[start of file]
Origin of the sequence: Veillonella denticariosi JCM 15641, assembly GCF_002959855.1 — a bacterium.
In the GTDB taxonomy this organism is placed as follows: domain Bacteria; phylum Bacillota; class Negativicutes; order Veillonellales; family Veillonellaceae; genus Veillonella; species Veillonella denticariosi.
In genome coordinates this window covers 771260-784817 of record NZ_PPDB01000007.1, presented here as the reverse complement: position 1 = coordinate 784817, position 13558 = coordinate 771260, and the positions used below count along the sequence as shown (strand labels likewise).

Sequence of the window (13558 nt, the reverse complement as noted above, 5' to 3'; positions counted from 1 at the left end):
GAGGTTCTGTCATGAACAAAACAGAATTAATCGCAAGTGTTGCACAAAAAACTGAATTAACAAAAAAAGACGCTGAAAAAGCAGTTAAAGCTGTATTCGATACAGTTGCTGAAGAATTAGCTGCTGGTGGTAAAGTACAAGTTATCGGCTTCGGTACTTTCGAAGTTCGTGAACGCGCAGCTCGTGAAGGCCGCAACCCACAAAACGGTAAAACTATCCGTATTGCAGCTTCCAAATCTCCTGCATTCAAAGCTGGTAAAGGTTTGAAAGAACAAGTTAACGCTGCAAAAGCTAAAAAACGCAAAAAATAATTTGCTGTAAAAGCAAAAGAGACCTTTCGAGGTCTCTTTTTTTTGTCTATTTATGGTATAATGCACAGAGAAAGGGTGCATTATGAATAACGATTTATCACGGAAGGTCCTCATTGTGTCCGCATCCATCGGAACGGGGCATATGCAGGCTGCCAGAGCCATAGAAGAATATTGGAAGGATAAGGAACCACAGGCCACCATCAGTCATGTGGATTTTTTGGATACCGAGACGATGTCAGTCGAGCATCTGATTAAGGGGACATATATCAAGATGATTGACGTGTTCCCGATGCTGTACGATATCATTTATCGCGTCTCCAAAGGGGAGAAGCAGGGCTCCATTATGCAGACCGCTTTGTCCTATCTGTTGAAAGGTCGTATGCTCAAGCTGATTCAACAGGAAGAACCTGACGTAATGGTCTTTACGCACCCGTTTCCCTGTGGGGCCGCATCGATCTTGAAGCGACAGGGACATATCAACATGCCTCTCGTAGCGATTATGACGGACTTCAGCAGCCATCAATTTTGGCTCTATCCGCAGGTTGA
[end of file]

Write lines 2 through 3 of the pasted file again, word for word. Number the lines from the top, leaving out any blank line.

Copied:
In the GTDB taxonomy this organism is placed as follows: domain Bacteria; phylum Bacillota; class Negativicutes; order Veillonellales; family Veillonellaceae; genus Veillonella; species Veillonella denticariosi.
In genome coordinates this window covers 771260-784817 of record NZ_PPDB01000007.1, presented here as the reverse complement: position 1 = coordinate 784817, position 13558 = coordinate 771260, and the positions used below count along the sequence as shown (strand labels likewise).